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Title: Improving the radical cure of vivax malaria (IMPROV): A study protocol for a multicentre randomised, placebo-controlled comparison of short and long course primaquine regimens
Authors: Tesfay Abreha
Bereket Alemayehu
Ashenafi Assefa
Ghulam Rahim Awab
J. Kevin Baird
Beay Bezabih
Phaik Yeong Cheah
Nicholas P. Day
Angela Devine
Mehul Dorda
Arjen M. Dondorp
Samuel Girma
Tran Tinh Hien
Daddi Jima
Moges Kassa
Amha Kebende
Naw Htee Khu
Toby Leslie
Benedikt Ley
Yoel Lubell
Ismail Mayan
Zenebe Meaku
Ayodhia P. Pasaribu
Nguyen Hoan Phu
Ric N. Price
Julie A. Simpson
Hiwot Solomon
Inge Sutanto
Yehualahet Tadesse
Bob Taylor
Ngo Viet Thanh
Kamala Thriemer
Lorenz von Seidlein
Nicholas White
Adugna Woyessa
Prayoon Yuentrakul
Rohullah Zekria
Columbia University Mailman School of Public Health
Columbia University Medical Center
Ethiopian Public Health Institute
Nangarhar Medical Faculty of Nangarhar University
Eijkman-Oxford Clinical Research Unit
Nuffield Department of Clinical Medicine
Amhara Regional Health Bureau
Mahidol University
Worldwide Antimalarial Resistance Network (WWARN)
London School of Hygiene & Tropical Medicine
Health Protection and Research Organization
Menzies School of Health Research
Universitas Sumatera Utara
University of Melbourne
Federal Ministry of Health - Ethiopia
Universitas Indonesia
Keywords: Medicine
Issue Date: 7-Dec-2015
Citation: BMC Infectious Diseases. Vol.15, No.1 (2015)
Abstract: © 2015 The IMPROV Study Group. Background: Plasmodium vivax malaria is a major cause of morbidity and recognised as an important contributor to mortality in some endemic areas. The current recommended treatment regimen for the radical cure of P. vivax includes a schizontocidal antimalarial, usually chloroquine, combined with a 14 day regimen of primaquine. The long treatment course frequently results in poor adherence and effectiveness. Shorter courses of higher daily doses of primaquine have the potential to improve adherence and thus effectiveness without compromising safety. The proposed multicentre randomised clinical trial aims to provide evidence across a variety of endemic settings on the safety and efficacy of high dose short course primaquine in glucose-6-phosphate-dehydrogenase (G6PD) normal patients. Design: This study is designed as a placebo controlled, double blinded, randomized trial in four countries: Indonesia, Vietnam, Afghanistan and Ethiopia. G6PD normal patients diagnosed with vivax malaria are randomized to receive either 7 or 14 days high dose primaquine or placebo. G6PD deficient (G6PDd) patients are allocated to weekly primaquine doses for 8 weeks. All treatment is directly observed and recurrent episodes are treated with the same treatment than allocated at the enrolment episode. Patients are followed daily until completion of treatment, weekly until 8 weeks and then monthly until 1 year after initiation of the treatment. The primary endpoint is the incidence rate (per person year) of symptomatic recurrent P. vivax parasitaemia over 12 months of follow-up, for all individuals, controlling for site, comparing the 7 versus 14-day primaquine treatment arms. Secondary endpoints are other efficacy measures such as incidence risk at different time points. Further endpoints are risks of haemolysis and severe adverse events. Discussion: This study has been approved by relevant institutional ethics committees in the UK and Australia, and all participating countries. Results will be disseminated to inform P. vivax malaria treatment policy through peer-reviewed publications and academic presentations. Findings will contribute to a better understanding of the risks and benefits of primaquine which is crucial in persuading policy makers as well as clinicians of the importance of radical cure of vivax malaria, contributing to decreased transmission and a reduce parasite reservoir. Trial registration: Identifier: NCT01814683. Registered March 18, 2013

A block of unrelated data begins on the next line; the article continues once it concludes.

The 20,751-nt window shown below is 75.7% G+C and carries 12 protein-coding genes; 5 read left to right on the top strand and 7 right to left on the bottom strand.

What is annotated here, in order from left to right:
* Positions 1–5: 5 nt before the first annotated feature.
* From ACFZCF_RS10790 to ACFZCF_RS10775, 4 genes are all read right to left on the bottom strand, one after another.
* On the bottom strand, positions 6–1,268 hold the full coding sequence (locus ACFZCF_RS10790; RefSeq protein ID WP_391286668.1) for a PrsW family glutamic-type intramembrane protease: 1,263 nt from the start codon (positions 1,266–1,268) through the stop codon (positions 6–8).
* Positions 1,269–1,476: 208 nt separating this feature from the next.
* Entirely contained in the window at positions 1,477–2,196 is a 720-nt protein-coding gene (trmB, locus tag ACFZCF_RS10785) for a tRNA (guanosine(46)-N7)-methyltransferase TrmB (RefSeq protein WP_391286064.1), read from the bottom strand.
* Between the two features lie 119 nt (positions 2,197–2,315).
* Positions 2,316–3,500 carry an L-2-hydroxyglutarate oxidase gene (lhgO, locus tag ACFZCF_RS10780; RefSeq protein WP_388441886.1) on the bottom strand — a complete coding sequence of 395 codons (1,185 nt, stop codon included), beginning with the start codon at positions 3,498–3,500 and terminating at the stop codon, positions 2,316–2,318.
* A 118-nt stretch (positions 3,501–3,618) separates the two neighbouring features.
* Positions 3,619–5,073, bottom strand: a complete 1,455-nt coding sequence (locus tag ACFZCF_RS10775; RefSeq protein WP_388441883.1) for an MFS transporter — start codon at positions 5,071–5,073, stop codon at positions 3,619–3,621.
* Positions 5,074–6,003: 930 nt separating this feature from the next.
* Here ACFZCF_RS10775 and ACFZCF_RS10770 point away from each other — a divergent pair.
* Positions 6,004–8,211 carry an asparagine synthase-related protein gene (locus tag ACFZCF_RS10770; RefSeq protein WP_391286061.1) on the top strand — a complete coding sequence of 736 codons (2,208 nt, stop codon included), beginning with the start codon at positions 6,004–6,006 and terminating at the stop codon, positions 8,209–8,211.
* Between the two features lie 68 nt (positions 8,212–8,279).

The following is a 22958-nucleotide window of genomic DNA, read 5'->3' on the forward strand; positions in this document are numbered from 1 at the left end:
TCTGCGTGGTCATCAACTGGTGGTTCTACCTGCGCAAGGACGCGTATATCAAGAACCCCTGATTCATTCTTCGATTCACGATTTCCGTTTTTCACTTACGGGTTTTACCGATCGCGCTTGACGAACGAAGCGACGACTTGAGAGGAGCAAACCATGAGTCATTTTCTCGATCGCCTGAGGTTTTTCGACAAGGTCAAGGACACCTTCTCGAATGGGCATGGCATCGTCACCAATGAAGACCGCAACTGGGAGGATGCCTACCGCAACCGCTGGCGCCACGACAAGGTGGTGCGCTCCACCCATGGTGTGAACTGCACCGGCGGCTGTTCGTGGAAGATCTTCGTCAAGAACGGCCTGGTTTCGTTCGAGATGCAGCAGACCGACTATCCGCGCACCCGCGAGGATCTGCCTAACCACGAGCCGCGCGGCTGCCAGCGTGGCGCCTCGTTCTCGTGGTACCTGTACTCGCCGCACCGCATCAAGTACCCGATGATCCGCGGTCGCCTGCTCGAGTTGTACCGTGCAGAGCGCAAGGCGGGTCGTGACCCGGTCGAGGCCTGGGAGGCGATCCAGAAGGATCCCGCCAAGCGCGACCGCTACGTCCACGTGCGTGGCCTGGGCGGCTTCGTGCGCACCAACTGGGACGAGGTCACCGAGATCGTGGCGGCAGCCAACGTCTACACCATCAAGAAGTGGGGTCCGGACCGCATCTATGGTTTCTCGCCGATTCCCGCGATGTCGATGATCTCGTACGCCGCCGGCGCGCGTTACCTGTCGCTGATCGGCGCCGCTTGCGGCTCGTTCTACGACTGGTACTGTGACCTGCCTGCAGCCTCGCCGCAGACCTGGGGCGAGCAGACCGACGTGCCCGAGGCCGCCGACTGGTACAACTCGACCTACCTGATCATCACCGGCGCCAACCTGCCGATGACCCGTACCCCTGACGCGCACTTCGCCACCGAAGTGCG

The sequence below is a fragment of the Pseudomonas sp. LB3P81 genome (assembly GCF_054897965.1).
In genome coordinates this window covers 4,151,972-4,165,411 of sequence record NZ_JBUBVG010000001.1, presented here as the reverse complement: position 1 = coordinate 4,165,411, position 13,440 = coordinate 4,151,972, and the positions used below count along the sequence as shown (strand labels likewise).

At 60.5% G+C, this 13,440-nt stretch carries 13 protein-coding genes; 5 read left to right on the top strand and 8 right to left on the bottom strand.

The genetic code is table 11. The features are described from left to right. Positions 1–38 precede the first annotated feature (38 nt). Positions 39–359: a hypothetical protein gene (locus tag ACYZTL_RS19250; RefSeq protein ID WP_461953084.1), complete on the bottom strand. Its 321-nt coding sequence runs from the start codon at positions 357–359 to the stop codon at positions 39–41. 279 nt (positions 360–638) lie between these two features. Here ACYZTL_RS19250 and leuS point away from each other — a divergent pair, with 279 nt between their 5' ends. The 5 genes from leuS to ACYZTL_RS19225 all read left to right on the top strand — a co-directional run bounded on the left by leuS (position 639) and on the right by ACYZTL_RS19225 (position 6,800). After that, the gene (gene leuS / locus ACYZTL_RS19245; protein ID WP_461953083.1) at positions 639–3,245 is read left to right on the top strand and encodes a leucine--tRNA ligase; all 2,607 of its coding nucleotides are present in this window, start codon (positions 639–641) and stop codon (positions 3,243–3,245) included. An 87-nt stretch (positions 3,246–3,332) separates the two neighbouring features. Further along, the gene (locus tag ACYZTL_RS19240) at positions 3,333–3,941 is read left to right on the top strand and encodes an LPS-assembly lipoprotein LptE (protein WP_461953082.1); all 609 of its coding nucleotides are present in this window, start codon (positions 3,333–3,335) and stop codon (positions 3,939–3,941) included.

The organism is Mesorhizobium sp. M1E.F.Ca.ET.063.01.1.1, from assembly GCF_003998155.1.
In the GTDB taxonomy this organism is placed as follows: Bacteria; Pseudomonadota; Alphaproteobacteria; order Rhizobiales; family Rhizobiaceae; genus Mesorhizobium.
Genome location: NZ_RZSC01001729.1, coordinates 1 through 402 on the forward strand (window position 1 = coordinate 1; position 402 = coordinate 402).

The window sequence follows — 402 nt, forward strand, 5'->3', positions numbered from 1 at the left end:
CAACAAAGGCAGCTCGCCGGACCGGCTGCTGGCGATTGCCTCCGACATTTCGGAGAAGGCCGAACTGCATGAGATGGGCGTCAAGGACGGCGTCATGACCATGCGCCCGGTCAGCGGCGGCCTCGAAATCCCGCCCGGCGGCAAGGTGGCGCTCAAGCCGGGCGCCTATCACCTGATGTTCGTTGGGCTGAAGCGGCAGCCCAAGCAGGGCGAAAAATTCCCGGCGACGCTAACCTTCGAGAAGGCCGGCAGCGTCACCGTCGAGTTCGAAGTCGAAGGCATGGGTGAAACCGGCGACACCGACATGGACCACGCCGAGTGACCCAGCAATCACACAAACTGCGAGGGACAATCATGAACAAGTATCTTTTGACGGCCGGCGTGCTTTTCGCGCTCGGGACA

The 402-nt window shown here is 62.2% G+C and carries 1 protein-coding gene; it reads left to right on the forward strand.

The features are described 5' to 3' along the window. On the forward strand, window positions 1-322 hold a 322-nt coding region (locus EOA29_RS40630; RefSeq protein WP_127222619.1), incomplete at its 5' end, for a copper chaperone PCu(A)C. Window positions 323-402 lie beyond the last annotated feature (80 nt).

ISSN: 14712334
Appears in Collections:Scopus 2011-2015

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